I'm a college student that wants a laptop that can run Ubuntu and use it for basic programming, word processing, Youtube, and Netflix. I really would like to get one either refurbished or just cheap that's in the $200-$300 range. Could someone give me a recommendation or post a Newegg link to one that you've had good experience with?

submitted by DEATHmagic
[link] [4 comments]

LXer: Linux Software Release, August 2014

Saturday 6th of September 2014 11:36:13 PM
Open-source software comes in a wide variety of flavors. From conservative to bleeding-edge, from experimental to stable, the software changes all the time, trying to meet the needs of the users. With that in mind, I start this month post with an introduction to cppcheck, one of the few source code analysis tools available on Linux platform. I continue as usual with the list of the latest software releases as picked up from developer’s ftp servers.


Saturday 6th of September 2014 09:41:51 PM
PXE is an acronym meaning Preboot eXecution Environment and is pronounced "pixie". It allows you to boot a computer from the network as though it were a boot disk. If you're like me, you install Fedora/CentOS on people's computers all the time and burning new boot disks becomes an enviromental hazard. This solution is brilliant for saving the earth one DVD at a time.

LinuxToday: WordPress 4.0 Designed for Improved Security, Usability, Stability

Saturday 6th of September 2014 09:00:00 PM

eWEEK: The latest version of open-source content management system provides user enhancements and tightens SSL security.

LXer: Why we game on Linux, a chat with Icculus, and more

Saturday 6th of September 2014 07:47:29 PM
Open source games roundupWeek of August 31 - September 6, 2014In this week's edition of our open source games news roundup, we take a look at some amazing lamps made with old game components, the Linux Action Show's chat with Ryan "Icculus" Gordon, and a question that game publisher Feral Interactive wants us to answer: Why do we game on Linux?read more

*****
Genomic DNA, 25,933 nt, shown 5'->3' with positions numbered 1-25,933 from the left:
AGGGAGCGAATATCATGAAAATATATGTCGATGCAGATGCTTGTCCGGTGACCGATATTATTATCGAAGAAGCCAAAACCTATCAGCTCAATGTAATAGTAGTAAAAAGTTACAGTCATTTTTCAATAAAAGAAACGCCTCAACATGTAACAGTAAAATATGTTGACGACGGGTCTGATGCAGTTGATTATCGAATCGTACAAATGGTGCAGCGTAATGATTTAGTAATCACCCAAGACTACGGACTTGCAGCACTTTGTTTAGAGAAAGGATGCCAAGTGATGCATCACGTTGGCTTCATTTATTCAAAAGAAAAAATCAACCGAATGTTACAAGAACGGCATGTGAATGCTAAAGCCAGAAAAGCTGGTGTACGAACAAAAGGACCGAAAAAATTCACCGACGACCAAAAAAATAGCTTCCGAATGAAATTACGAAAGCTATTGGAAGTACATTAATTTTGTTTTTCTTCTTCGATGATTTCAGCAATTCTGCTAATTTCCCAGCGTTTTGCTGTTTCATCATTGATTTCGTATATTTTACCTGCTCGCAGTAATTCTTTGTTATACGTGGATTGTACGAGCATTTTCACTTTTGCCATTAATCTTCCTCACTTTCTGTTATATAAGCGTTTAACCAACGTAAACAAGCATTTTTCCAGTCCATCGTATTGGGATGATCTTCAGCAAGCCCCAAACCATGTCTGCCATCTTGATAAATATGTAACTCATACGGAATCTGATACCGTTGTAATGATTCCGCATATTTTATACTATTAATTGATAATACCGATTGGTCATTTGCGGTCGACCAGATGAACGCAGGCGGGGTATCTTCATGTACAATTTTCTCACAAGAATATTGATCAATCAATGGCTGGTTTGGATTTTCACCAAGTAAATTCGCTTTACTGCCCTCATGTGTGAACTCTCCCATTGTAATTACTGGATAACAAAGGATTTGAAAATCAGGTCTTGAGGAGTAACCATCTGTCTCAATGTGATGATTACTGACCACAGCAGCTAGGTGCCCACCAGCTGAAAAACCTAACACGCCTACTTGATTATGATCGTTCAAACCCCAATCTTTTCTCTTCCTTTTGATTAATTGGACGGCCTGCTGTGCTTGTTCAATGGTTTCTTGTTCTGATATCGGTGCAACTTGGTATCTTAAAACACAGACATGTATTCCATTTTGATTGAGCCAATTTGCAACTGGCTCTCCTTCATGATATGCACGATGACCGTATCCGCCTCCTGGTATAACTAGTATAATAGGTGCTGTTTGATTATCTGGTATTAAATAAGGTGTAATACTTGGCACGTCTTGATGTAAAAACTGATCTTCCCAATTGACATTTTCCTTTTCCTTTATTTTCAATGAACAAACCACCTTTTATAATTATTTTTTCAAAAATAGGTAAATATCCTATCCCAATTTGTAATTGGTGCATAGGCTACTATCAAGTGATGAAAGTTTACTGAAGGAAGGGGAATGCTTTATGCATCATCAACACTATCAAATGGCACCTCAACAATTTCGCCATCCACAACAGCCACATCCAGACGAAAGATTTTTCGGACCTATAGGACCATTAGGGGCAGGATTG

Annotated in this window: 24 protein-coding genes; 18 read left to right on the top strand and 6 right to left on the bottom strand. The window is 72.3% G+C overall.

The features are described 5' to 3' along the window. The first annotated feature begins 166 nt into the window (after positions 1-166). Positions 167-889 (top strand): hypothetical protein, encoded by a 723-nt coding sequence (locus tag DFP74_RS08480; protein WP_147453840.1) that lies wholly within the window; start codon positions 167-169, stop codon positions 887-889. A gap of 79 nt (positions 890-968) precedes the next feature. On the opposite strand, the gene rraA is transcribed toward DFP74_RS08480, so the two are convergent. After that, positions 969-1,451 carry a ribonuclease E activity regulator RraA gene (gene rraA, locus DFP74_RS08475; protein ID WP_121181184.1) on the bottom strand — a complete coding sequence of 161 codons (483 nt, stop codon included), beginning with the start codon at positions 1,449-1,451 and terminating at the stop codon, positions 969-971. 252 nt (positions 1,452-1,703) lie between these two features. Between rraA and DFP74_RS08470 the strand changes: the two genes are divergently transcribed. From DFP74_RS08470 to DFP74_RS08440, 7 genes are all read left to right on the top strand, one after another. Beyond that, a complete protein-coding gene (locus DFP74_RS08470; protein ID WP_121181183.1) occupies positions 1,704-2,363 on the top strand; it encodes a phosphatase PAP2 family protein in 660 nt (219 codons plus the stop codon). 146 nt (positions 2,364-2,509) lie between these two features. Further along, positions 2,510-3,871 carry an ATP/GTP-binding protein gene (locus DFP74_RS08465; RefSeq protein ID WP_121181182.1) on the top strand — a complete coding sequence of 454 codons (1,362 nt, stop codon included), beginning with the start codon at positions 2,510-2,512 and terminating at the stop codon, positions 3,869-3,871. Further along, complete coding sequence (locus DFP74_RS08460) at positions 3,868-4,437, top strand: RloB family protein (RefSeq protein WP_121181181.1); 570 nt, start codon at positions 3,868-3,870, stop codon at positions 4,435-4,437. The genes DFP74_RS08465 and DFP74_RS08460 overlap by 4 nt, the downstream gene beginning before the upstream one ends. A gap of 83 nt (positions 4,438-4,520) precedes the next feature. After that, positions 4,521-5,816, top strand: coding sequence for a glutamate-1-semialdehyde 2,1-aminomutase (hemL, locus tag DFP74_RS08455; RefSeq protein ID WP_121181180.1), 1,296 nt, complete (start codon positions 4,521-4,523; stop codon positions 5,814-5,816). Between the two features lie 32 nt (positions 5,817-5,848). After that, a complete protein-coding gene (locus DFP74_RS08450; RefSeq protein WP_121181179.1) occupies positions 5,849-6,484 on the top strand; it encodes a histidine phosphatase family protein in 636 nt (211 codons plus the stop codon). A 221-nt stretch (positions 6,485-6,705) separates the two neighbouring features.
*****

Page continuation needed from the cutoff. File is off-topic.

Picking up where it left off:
Reddit: What would happen to Linux kernel if Linus Torvalds would die today?

Saturday 6th of September 2014 06:52:10 PM

As dramatic as it sounds I'm simply curious how much Linux kernel would suffer if Linus Torvalds would for example die in car accident or went into a coma or anything of that nature?

As far as I know he's the guy who supervises the kernel git repo, so would Linux Foundation simply take over or what?

Just in case - this question is only theoretical motivated by curiosity, I have no plans of killing Linus Torvalds, kidnapping his dog, cat, hamster, setting up a bomb inside his toilet and I do not work for MS nor do I work for Apple.

submitted by real_agent_smith
[link] [46 comments]

Reddit: Kaffeine's future

Saturday 6th of September 2014 06:44:23 PM

LXer: MIPS aims new 64-bit Warrior cores at mobile devices

Saturday 6th of September 2014 05:53:07 PM
Imagination announced a 64-bit Warrior processor with a MIPS I6400 core that features hardware virtualization, multi-threading, and multi-clustering. Imagination unveiled its I-Class Warrior processor featuring a new family of 64-bit MIPS I6400 cores, thereby filling in the high end of its Warrior family. The new I6400 cores are primarily designed for SoCs used in servers and networking gear, and much like earlier MIPS64 cores have been used in Linux-oriented system-on-chips like Cavium’s carrier-grade Octeon III or Broadcom’s XLR. However, for the first time, 64-bit MIPS cores are also being promoted as a mobile solution.

TuxMachines: The release of 3.16 Linux Kernel – the kernel column

Saturday 6th of September 2014 05:39:46 PM